7 Key Terms First Time Home Buyers Need to Know Before Making a Financial Commitment
When you decide to buy your first home, you'll likely be quickly overwhelmed with the sheer number of different things that the loan process will involve. A big part of buying your home will be navigating the tricky world of mortgages, and this alone is enough to leave first time home buyers extremely confused.
Throughout the process you'll likely encounter a number of terms and concepts you don't' entirely understand at first. As such, learning more about things before you start shopping around for your house and your 1st time home loan is important.
Obviously, you need to find a mortgage lender that provides competitive pricing and terms, but there are a few basic terms a first-time home buying prospect must know before buying a house.
Here are 7 key terms you need to understand.
- Down Payment Requirements – Down payment requirements vary greatly, but essentially, you'll need 5 to 10 percent of the total home price as a down payment if you want a traditional loan and have somewhat decent credit. Taking out FHA loans or making use of certain other loan options could mean that you need as little as 3.5% down, and some loans – VA and USDA loans in particular – may be available with no money down required.
- Mortgage Insurance – This is insurance that covers the risks a lender takes when extending you the loan, and can increase your interest rate by between .03 to 1.15 percent depending on the situation.
- Conventional or FHA Loans –A conventional loan is one extended to you through a traditional lender like Fannie Mae or Freddie Mac, and is often out of reach for many first-time home buyers. FHA loans are backed by the federal government and are better for those with lower credit scores or first-time house buyers. They have less stringent credit score requirements and lower down payment requirements. See FHA First Time Home Buyer Loans.
- Closing Costs – Closing costs are a bundle of lender fees, attorney fees, and fees from other third parties like home inspectors that are all related to buying your home. Usually they'll run anywhere from 2 to 5 percent of the total cost of the home, but the exact number will vary.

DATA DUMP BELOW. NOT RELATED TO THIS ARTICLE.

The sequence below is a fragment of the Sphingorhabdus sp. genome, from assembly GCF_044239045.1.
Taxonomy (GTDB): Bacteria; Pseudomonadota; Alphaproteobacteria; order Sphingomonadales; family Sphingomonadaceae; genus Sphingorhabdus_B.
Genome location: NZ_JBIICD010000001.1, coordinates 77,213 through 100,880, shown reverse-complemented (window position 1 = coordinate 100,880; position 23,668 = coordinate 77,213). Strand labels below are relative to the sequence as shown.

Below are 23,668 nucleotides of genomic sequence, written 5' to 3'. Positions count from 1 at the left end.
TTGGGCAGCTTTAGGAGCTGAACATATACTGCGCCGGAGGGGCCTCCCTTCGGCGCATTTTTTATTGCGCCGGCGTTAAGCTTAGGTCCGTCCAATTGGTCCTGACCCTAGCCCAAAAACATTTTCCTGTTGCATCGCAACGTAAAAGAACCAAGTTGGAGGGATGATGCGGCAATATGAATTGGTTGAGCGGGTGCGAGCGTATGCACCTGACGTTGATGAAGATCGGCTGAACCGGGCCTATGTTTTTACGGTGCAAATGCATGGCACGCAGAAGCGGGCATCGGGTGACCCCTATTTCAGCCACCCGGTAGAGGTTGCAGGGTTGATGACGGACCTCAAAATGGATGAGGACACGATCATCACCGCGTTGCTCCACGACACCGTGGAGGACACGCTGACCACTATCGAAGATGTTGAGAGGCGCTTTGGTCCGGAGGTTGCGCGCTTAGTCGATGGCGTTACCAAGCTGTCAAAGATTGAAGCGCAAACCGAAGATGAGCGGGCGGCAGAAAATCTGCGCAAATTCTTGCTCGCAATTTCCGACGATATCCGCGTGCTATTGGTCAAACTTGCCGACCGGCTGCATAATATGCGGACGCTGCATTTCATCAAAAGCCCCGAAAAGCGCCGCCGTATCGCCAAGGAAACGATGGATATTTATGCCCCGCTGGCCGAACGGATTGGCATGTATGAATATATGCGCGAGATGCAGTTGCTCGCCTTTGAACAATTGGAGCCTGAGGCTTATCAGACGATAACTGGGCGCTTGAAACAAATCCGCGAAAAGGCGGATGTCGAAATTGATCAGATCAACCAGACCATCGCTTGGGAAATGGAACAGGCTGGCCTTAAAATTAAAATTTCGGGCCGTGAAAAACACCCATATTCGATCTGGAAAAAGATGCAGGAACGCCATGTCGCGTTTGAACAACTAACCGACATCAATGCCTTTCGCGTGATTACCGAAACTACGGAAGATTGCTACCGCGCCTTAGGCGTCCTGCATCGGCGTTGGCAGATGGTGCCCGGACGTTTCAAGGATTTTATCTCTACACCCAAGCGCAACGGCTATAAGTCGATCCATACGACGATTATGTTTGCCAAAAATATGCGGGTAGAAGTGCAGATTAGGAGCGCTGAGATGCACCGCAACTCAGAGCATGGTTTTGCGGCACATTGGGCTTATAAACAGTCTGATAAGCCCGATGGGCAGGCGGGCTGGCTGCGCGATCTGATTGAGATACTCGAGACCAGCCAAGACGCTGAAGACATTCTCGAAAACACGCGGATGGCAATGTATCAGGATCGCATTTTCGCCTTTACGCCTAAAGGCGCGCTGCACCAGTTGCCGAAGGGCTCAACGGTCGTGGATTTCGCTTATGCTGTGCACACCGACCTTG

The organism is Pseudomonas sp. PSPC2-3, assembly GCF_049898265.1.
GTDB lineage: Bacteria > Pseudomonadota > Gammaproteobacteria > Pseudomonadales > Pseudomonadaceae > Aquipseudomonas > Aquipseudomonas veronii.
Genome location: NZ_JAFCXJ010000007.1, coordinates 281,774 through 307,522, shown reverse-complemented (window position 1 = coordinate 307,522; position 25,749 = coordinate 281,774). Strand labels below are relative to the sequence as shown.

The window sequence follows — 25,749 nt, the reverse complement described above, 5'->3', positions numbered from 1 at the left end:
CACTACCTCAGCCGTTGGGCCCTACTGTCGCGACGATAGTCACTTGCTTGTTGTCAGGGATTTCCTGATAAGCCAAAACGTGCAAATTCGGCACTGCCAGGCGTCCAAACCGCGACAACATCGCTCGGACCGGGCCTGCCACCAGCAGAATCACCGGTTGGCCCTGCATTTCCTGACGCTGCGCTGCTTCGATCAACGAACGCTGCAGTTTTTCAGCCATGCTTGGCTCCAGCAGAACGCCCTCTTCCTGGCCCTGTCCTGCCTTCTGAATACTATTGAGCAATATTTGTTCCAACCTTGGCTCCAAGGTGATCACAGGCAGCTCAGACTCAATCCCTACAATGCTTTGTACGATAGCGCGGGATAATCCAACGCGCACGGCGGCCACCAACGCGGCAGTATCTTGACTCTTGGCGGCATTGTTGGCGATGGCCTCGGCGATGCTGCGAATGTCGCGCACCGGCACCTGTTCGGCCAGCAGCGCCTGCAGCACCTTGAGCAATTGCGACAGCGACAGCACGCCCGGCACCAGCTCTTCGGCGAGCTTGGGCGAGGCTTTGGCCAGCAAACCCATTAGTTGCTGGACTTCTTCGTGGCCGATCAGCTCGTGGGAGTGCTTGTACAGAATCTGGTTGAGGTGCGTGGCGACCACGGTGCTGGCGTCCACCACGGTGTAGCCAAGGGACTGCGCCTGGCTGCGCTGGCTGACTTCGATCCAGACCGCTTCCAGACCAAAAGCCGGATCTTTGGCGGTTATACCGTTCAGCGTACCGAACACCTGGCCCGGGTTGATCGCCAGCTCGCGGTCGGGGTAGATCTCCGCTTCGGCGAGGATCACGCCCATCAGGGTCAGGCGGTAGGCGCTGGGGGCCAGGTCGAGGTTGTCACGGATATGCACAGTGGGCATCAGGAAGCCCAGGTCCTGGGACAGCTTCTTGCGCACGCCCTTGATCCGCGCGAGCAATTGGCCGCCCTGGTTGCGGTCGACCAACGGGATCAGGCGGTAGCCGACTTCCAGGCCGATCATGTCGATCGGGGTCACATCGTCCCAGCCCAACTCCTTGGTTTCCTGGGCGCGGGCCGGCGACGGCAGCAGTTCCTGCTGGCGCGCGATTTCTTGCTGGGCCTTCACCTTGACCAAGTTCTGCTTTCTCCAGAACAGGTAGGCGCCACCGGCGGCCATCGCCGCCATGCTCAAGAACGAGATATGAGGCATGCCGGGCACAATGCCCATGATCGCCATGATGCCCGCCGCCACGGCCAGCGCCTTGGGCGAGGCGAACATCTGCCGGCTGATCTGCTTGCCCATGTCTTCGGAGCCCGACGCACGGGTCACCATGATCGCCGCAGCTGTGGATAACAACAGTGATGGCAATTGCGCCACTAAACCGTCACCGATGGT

- Appraisal – This is nothing more than an estimate that places a rough value on your home. This way the lender will know just what to give you in terms of the loan and what kind of down payment you might need.
- Credit Score – This is the one you've probably already heard, but it's important to understand that there's no hard limit on what your credit score should be. It's possible to get a home loan with a score of less than 600, despite what many people believe. A lot of other facts are at play that may be worth understanding.
- Pre-Qualified – This term is confusing since it's different than a preapproval. Prequalified essentially means that you're likely to be able to qualify for a loan of a certain amount. You should really only use it to start shopping around for a home since it will help you understand what's in your price range. Pre-approval is essentially something telling you that you will actually be able to receive a certain amount in a loan – it's for when you're ready to buy your home.
Interest rates and lending standards for first time house buyers are subject to change without notice. Discuss your credit and eligibility with a licensed first-time mortgage lender today.
We suggest that you speak with several financing professionals prior to making a deposit to a seller during the home buying process.